Of course, these are generalizations and we all move in a spectrum rather than a binary. But in general, men tend to be more visual when it comes to arousal (hence why pornography is such a big industry) while women tend to need more mental and emotional stimulation before they're in the mood for sex. Because of this, things like stress, anxiety, and relationship problems can all lead to a decrease in libido, particularly for women. For example, the COVID-19 pandemic has increased overall levels of stress and lower sexual desire in romantic relationships, and post-traumatic stress disorder (PTSD) is linked to problems with sexual function, desire, and satisfaction in veterans. You may have noticed increased desire after ending a relationship, and that is probably because your emotional needs were not met with that person and you feel free now.


How often is "normal" for you to feel desire? No wrong answers!

  • Every day

  • 2-3 per week

  • Once a week

  • Twice a month


What to do if our body is not responding

If you've ever found yourself wondering why you want sex more (or less) than your partner does, don't worry—you're not alone. It's a common issue that can be caused by a variety of factors, from stress to hormones to simple biology. Whatever the reason for the difference, it can be a major source of conflict in relationships. After all, if one person always wants sex and the other doesn't, somebody (or both) isn't going to be happy. The most important thing is to communicate with your partner openly and honestly about your needs and desires. It is also essential to know yourself enough to tell the other. How are you going to tell them what you like if you don't know it? Don't be shy to do some self-exploration every now and then, it will only be for the better. You can also tell them about the science behind it, or just show them this article. With a little understanding and effort, you'll be back in sync in no time! The key is communication—if you're not in the mood, let your partner know and vice versa. And if everything else fails, there are always toys 😜

On top of that, you can plan things to help your responsive desire. For example, schedule a date with your partner (even if you live together!), get dressed up, wear some nice underwear, get your nails done, or do anything else that makes you feel sexy and confident! Light up some scented candles, play some nice music, and switch the main lights off, because sometimes it's all about the setting. The point is to get yourself in the mood from the start.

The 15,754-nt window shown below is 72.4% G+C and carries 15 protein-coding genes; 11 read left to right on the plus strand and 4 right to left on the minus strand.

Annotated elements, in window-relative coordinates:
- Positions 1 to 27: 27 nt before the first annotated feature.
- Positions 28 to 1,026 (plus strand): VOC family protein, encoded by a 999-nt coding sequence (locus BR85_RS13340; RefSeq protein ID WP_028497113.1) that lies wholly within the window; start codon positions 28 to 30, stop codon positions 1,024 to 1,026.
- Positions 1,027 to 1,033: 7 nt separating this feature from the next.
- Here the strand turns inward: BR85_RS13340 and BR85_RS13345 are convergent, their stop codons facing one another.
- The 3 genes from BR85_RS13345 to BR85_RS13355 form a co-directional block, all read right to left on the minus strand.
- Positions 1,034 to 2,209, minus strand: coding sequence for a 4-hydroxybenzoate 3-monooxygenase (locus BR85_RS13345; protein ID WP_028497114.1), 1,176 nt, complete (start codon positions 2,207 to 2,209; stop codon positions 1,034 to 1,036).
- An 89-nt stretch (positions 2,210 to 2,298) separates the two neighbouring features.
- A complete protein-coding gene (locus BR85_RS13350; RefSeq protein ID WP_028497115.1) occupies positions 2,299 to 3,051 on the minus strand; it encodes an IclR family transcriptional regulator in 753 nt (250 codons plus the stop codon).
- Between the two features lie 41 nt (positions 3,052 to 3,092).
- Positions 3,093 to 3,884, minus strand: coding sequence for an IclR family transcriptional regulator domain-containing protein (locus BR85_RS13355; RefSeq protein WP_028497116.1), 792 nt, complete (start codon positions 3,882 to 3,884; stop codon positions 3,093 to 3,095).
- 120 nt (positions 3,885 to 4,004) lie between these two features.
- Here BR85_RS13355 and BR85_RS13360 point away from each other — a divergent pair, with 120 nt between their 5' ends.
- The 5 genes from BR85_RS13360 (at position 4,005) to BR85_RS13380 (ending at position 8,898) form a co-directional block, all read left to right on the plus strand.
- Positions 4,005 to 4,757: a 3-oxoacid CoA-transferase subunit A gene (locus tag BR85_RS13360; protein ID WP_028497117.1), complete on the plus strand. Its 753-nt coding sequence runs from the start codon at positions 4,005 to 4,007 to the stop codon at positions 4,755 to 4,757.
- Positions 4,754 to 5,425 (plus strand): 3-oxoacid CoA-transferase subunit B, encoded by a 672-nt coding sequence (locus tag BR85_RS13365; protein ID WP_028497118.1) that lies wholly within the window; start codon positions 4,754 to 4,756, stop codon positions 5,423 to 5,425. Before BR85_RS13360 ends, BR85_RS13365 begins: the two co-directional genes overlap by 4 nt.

You can also try new approaches when your date is coming to an end and you get closer to the bed 😉 For example, you can give or receive a massage, put a blindfold on, or take a wish from your jar of sexual wishes! Any of these activities will make you both feel closer to each other, increasing the feeling of intimacy and, therefore, waking up your "responsive" desire. It's time we ditch the desire portrayed in movies: they make eye contact and one second later someone is being held against the wall in a passionate kiss while clothes fly away. No, that is not reality for most of us most of the time, much less in a stable relationship. This is not an instant microwaved meal, but rather a slow-cook stew that gets better and better with time and steady progression.

So there you have it—the truth about your libido! Remember, there's no such thing as a "normal" libido so don't worry if yours doesn't match up with what you see in movies or hear from your friends. And if you're struggling with low libido, which you don't recognize as normal in your regular desire levels, talk to your therapist or your doctor, who might help you get to the root of the problem. There's nothing wrong with seeking help if you're not feeling your best!

Have you found this article useful? We would love to hear your feedback!! Write in the comments what your experiences with spontaneous vs. responsive desire are and share with your friends to keep them well informed and always ready for new experiences! #getready